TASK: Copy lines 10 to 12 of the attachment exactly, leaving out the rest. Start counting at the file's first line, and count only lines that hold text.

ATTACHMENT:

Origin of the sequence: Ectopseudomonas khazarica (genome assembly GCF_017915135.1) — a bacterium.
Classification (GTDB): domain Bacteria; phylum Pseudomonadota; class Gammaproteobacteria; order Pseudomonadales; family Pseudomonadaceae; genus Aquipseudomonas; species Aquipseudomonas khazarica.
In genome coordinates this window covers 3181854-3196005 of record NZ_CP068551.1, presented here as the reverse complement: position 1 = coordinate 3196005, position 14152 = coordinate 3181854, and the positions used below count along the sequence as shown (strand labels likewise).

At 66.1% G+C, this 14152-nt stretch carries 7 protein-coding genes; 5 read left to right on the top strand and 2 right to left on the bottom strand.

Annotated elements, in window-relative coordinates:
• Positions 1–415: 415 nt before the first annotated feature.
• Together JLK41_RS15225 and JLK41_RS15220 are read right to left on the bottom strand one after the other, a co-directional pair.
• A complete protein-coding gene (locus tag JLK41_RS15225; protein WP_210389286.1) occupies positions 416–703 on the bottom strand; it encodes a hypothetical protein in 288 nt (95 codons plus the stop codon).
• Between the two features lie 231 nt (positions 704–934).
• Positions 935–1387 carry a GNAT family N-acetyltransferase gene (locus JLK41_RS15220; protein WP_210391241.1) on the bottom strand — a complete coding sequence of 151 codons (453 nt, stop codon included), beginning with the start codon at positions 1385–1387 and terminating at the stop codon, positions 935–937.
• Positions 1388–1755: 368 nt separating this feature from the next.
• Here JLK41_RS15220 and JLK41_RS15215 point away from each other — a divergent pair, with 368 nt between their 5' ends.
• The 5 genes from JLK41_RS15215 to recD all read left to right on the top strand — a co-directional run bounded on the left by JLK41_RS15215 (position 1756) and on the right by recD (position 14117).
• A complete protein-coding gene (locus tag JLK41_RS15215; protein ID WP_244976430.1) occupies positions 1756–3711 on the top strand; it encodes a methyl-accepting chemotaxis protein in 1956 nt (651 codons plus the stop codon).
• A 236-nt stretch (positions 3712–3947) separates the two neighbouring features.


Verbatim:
• Positions 935–1387 carry a GNAT family N-acetyltransferase gene (locus JLK41_RS15220; protein WP_210391241.1) on the bottom strand — a complete coding sequence of 151 codons (453 nt, stop codon included), beginning with the start codon at positions 1385–1387 and terminating at the stop codon, positions 935–937.
• Positions 1388–1755: 368 nt separating this feature from the next.
• Here JLK41_RS15220 and JLK41_RS15215 point away from each other — a divergent pair, with 368 nt between their 5' ends.